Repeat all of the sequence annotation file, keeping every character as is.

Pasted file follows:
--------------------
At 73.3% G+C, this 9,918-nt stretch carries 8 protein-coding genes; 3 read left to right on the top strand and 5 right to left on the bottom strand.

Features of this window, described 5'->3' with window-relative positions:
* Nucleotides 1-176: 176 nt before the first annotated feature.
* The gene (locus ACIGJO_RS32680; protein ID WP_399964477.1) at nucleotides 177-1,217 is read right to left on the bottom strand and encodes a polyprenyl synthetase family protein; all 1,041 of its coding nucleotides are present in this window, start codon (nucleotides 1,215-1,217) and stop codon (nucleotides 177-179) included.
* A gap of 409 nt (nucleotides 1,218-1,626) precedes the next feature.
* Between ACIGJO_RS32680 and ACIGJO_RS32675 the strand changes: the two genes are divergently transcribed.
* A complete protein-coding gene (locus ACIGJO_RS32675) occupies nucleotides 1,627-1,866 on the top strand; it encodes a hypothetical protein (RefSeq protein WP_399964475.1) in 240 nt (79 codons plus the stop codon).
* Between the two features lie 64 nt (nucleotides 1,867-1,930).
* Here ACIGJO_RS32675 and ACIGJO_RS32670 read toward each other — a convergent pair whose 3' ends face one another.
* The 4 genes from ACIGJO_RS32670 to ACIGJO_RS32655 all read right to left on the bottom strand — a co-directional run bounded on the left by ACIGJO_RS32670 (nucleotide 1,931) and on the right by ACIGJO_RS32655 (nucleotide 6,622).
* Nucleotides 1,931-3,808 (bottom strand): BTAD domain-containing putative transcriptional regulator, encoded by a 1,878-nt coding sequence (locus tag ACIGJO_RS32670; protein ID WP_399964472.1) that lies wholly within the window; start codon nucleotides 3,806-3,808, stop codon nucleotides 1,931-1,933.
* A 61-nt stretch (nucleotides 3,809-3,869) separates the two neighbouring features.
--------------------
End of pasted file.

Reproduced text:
At 73.3% G+C, this 9,918-nt stretch carries 8 protein-coding genes; 3 read left to right on the top strand and 5 right to left on the bottom strand.

Features of this window, described 5'->3' with window-relative positions:
* Nucleotides 1-176: 176 nt before the first annotated feature.
* The gene (locus ACIGJO_RS32680; protein ID WP_399964477.1) at nucleotides 177-1,217 is read right to left on the bottom strand and encodes a polyprenyl synthetase family protein; all 1,041 of its coding nucleotides are present in this window, start codon (nucleotides 1,215-1,217) and stop codon (nucleotides 177-179) included.
* A gap of 409 nt (nucleotides 1,218-1,626) precedes the next feature.
* Between ACIGJO_RS32680 and ACIGJO_RS32675 the strand changes: the two genes are divergently transcribed.
* A complete protein-coding gene (locus ACIGJO_RS32675) occupies nucleotides 1,627-1,866 on the top strand; it encodes a hypothetical protein (RefSeq protein WP_399964475.1) in 240 nt (79 codons plus the stop codon).
* Between the two features lie 64 nt (nucleotides 1,867-1,930).
* Here ACIGJO_RS32675 and ACIGJO_RS32670 read toward each other — a convergent pair whose 3' ends face one another.
* The 4 genes from ACIGJO_RS32670 to ACIGJO_RS32655 all read right to left on the bottom strand — a co-directional run bounded on the left by ACIGJO_RS32670 (nucleotide 1,931) and on the right by ACIGJO_RS32655 (nucleotide 6,622).
* Nucleotides 1,931-3,808 (bottom strand): BTAD domain-containing putative transcriptional regulator, encoded by a 1,878-nt coding sequence (locus tag ACIGJO_RS32670; protein ID WP_399964472.1) that lies wholly within the window; start codon nucleotides 3,806-3,808, stop codon nucleotides 1,931-1,933.
* A 61-nt stretch (nucleotides 3,809-3,869) separates the two neighbouring features.